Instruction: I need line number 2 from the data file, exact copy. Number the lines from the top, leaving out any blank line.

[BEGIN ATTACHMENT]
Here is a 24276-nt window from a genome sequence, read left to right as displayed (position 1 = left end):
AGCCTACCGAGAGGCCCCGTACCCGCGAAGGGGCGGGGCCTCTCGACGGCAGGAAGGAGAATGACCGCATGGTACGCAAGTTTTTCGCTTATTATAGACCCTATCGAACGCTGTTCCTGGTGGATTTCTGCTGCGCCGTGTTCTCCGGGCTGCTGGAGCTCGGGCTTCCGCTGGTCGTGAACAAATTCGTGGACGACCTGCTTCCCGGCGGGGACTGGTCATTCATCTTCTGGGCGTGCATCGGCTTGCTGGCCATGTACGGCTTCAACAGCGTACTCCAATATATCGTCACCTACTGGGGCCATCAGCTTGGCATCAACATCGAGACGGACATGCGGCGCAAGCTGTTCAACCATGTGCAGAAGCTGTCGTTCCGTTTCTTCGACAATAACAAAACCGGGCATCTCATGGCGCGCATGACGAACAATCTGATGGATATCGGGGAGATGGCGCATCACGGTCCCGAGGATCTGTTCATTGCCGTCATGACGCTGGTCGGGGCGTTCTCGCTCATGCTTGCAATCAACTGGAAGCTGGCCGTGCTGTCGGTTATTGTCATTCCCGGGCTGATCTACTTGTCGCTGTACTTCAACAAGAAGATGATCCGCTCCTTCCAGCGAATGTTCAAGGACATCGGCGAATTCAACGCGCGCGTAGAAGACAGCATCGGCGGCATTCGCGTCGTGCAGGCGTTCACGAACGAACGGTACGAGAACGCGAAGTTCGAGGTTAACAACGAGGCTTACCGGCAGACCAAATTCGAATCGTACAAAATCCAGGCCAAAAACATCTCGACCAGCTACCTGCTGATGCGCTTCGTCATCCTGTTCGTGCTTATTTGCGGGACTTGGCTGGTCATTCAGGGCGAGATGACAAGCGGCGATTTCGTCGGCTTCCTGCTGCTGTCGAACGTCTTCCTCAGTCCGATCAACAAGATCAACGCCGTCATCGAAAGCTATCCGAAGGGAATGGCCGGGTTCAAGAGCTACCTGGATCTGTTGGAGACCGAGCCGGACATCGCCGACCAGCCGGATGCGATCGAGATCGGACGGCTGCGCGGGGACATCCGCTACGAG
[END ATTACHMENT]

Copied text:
AGCCTACCGAGAGGCCCCGTACCCGCGAAGGGGCGGGGCCTCTCGACGGCAGGAAGGAGAATGACCGCATGGTACGCAAGTTTTTCGCTTATTATAGACCCTATCGAACGCTGTTCCTGGTGGATTTCTGCTGCGCCGTGTTCTCCGGGCTGCTGGAGCTCGGGCTTCCGCTGGTCGTGAACAAATTCGTGGACGACCTGCTTCCCGGCGGGGACTGGTCATTCATCTTCTGGGCGTGCATCGGCTTGCTGGCCATGTACGGCTTCAACAGCGTACTCCAATATATCGTCACCTACTGGGGCCATCAGCTTGGCATCAACATCGAGACGGACATGCGGCGCAAGCTGTTCAACCATGTGCAGAAGCTGTCGTTCCGTTTCTTCGACAATAACAAAACCGGGCATCTCATGGCGCGCATGACGAACAATCTGATGGATATCGGGGAGATGGCGCATCACGGTCCCGAGGATCTGTTCATTGCCGTCATGACGCTGGTCGGGGCGTTCTCGCTCATGCTTGCAATCAACTGGAAGCTGGCCGTGCTGTCGGTTATTGTCATTCCCGGGCTGATCTACTTGTCGCTGTACTTCAACAAGAAGATGATCCGCTCCTTCCAGCGAATGTTCAAGGACATCGGCGAATTCAACGCGCGCGTAGAAGACAGCATCGGCGGCATTCGCGTCGTGCAGGCGTTCACGAACGAACGGTACGAGAACGCGAAGTTCGAGGTTAACAACGAGGCTTACCGGCAGACCAAATTCGAATCGTACAAAATCCAGGCCAAAAACATCTCGACCAGCTACCTGCTGATGCGCTTCGTCATCCTGTTCGTGCTTATTTGCGGGACTTGGCTGGTCATTCAGGGCGAGATGACAAGCGGCGATTTCGTCGGCTTCCTGCTGCTGTCGAACGTCTTCCTCAGTCCGATCAACAAGATCAACGCCGTCATCGAAAGCTATCCGAAGGGAATGGCCGGGTTCAAGAGCTACCTGGATCTGTTGGAGACCGAGCCGGACATCGCCGACCAGCCGGATGCGATCGAGATCGGACGGCTGCGCGGGGACATCCGCTACGAG